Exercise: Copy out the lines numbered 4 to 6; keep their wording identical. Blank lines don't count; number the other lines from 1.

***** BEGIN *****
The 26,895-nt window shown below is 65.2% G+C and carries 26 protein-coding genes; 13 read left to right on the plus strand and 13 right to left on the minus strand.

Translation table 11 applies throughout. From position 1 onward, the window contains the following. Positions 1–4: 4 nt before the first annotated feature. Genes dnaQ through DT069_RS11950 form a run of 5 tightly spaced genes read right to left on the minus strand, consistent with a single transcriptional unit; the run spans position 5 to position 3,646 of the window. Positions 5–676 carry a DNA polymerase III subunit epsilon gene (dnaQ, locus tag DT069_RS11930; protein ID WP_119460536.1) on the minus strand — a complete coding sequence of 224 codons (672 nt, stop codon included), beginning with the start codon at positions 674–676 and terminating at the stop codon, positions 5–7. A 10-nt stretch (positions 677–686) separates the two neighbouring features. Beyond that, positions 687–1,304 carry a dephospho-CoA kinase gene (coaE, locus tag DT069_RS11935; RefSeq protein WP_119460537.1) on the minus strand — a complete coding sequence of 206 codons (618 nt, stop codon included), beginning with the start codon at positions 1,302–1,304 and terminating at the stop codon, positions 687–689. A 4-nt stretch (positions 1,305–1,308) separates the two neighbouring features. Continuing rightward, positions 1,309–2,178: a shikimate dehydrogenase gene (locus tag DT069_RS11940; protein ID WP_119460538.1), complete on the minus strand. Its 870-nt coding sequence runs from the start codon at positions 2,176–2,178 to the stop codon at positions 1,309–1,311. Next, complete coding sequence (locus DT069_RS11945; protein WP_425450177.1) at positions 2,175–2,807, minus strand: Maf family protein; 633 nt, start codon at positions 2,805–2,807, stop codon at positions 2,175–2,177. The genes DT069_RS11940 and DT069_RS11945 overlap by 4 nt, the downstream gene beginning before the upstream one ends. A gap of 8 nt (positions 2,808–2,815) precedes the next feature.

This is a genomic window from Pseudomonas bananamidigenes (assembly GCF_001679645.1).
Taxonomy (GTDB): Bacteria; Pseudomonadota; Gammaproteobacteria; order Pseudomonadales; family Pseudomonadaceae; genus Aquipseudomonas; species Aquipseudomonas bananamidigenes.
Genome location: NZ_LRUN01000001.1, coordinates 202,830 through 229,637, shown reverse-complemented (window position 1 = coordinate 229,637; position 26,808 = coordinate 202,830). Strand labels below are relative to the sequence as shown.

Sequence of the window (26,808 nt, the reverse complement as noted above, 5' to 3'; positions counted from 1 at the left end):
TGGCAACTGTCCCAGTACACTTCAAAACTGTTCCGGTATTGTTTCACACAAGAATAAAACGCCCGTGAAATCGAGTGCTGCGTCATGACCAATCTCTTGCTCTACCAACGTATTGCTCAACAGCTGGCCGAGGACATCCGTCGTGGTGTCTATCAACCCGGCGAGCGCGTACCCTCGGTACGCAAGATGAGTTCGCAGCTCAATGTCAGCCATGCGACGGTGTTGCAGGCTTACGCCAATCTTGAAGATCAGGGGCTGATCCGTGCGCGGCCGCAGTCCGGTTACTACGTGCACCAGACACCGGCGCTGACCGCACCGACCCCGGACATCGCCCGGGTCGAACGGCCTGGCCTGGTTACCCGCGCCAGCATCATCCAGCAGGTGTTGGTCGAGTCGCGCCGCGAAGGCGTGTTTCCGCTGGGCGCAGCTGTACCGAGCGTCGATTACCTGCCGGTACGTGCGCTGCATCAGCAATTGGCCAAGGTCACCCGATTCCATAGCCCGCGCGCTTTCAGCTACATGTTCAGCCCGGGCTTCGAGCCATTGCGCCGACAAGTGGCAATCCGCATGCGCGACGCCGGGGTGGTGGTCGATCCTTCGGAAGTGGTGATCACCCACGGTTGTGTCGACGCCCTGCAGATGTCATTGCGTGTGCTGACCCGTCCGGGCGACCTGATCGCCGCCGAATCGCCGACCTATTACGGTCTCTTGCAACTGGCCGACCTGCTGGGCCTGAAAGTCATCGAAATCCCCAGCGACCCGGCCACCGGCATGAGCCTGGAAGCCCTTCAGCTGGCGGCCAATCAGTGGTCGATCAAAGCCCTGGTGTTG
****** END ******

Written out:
Taxonomy (GTDB): Bacteria; Pseudomonadota; Gammaproteobacteria; order Pseudomonadales; family Pseudomonadaceae; genus Aquipseudomonas; species Aquipseudomonas bananamidigenes.
Genome location: NZ_LRUN01000001.1, coordinates 202,830 through 229,637, shown reverse-complemented (window position 1 = coordinate 229,637; position 26,808 = coordinate 202,830). Strand labels below are relative to the sequence as shown.

Sequence of the window (26,808 nt, the reverse complement as noted above, 5' to 3'; positions counted from 1 at the left end):